Storm Watch

Published 3:32 pm Thursday, November 1, 2012

I've been a storm watcher all my life.

It began about the time I was three – old enough to point at the sky and exclaim, “Look – lightening!”

A grandmother who read clouds like most people read the newspaper fueled my fascination with weather. Grandma James and I wiled away countless summer afternoons with necks craned toward the heavens. We made up stories – our own sky's the limit soap opera – using the cloud formations that reeled across the limitless expanse of sky that was our stage.

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“Look, there's Jimmy Durante,” Grandma would say.

“There's Kate Smith,” I giggled as a portly cloud with outstretched arms entered stage left.

When storm clouds rolled in, however, it was serious business. Storm watching wasn't entertainment for us – we lived in the part of the Midwest known as “Tornado Alley.”

When I was ten, a tornado hit our town of Hickman Mills, Missouri. Like Hurricane Sandy, this was a monster storm with wind speeds of 300 miles an hour – well over a Category 5.

I remember watching the sky that night as the storm approached. My mother grabbed my little brother and headed for the cellar while my father rushed around opening and closing windows (something about the vacuum produced by tornadoes). Then he followed my mother downstairs. In the confusion they completely overlooked me. I had slipped outside for a better look at the storm.

Oblivious to the danger, I watched as the ominous black funnel, nearly a mile wide, rolled across the fields. Fortunately, my father called to me from the stairwell, and I went to the cellar, too. In the awful silence that followed the roar of the wind, we emerged to a world forever changed. Familiar landmarks were gone – as were the lives of 39 people in our town, including two neighbors who lived down the road.

When my older sister and her husband finally made it through the debris to my grandmother's house, they were relieved to see her face in their flashlight beam.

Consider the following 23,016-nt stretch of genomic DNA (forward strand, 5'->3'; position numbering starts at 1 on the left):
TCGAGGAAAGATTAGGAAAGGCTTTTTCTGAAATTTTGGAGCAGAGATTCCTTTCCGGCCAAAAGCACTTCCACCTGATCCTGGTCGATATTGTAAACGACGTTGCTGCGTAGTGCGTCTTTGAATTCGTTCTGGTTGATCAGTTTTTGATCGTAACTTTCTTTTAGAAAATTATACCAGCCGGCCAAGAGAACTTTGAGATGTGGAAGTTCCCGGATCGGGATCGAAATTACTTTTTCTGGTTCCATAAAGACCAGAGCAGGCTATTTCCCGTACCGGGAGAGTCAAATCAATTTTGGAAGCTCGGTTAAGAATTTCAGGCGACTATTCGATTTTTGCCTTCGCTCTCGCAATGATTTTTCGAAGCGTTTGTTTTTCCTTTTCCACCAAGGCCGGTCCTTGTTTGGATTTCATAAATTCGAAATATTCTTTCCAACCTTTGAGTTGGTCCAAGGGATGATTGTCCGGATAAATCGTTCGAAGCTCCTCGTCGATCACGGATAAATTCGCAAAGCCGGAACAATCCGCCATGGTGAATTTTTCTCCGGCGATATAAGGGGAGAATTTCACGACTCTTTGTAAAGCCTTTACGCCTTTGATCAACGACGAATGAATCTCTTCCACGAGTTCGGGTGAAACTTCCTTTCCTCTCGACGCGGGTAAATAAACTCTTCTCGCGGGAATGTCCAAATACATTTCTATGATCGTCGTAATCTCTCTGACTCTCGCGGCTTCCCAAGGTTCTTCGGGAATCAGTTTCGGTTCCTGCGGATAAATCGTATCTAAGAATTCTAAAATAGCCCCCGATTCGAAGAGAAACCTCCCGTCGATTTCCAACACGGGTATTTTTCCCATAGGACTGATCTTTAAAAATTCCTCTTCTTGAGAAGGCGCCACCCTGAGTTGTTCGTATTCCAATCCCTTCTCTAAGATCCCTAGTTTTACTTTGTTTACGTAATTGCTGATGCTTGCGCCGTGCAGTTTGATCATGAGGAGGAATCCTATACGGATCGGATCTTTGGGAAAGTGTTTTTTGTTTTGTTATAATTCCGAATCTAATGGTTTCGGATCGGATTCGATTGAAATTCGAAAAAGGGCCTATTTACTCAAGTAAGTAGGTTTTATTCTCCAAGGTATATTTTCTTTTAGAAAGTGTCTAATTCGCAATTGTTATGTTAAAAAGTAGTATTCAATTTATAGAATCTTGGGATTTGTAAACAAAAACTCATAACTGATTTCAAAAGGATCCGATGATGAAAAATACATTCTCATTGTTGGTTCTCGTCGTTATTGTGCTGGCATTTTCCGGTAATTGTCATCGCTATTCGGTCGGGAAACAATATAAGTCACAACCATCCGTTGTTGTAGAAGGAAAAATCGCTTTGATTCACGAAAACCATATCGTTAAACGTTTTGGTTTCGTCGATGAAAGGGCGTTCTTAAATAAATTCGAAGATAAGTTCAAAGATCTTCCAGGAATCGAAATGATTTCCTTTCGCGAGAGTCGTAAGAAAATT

“Come on in and have some coffee,” she beckoned.

Born in 1873 before electricity became a part of everyday life, my grandmother wasn't fazed by the lack of it. Holding her flashlight aloft she led the way through the darkened house to the kitchen. But the kitchen wasn't there anymore. An unexpected view of the sky where walls once stood offered mute testimony to the power of the storm.

Recalling that storm now, I'll admit that I experience some apprehension when a hurricane is aimed in our direction. Hurricanes, you see, are hard for Midwesterners to take. We tend to measure storms in minutes, not days. Our storms have come and gone in the time it takes folks in a hurricane's path to go to the hardware store for plywood.

This week has been one of those tense waiting times for everyone along the Mid-Atlantic coast. Every night for the past week, the evening news featured footage of hurricane preparations. In Sandy's case, the affected area covered almost a thousand miles.

While we didn't board up any windows at Elam, we did stock up on dog and cat food, and more importantly – kitty litter. I picked the last of the beans in the garden, and my spouse bought gas for the generator. There was nothing left to do but sit and wait it out – or more precisely, wait for the lights to go out.

Fortunately, that didn't happen, and this time around we were spared the inconvenience of a prolonged power outage, not to mention downed trees and other storm-related damage.

Things were different when Isabel barreled onto the Mid-Atlantic coast nine years ago and headed through central Virginia. We spent the better part of that day and a night hunkered down inside. Isabel, it seemed, was a storm with a life of its own. Wind came in bursts as Isabel took a deep breath and then blew again, even harder. Most of the day I watched out the window as towering oaks on either side of the house bowed to the relentless wind. No one knew what we would find when the sun came up.

Fortunately, Isabel didn't tarry. The next morning brought a beautiful dawn, and while the ground was littered with debris, none of the trees around the house appeared to be damaged.

I was on the way to feed the goats when I spotted the first root ball – just 50 yards on the other side of the barn a massive oak lay on the ground. Then I saw another and another – in all 20 trees were down. Only a tornado traveling alongside the hurricane could have caused such destruction. A stone's throw to the east, and we would have been in its path.

Still numb from the thought of our close call, I walked back inside just as the phone rang. It was a neighbor asking about damage.

No trees on the house or barn, I reported, animals were fine, and we were fine.

“Do you have power?” the neighbor asked.

“Yes,” I reported to a puzzled neighbor who was without electricity just as we were.

As my grandmother pointed out to me years ago, storm watchers know that real power has nothing to do with lights or kilowatts. Storms always point to a higher power, and that is what keeps us safe when storms rage.

Ask any storm veteran – without a doubt they can show you where to find it.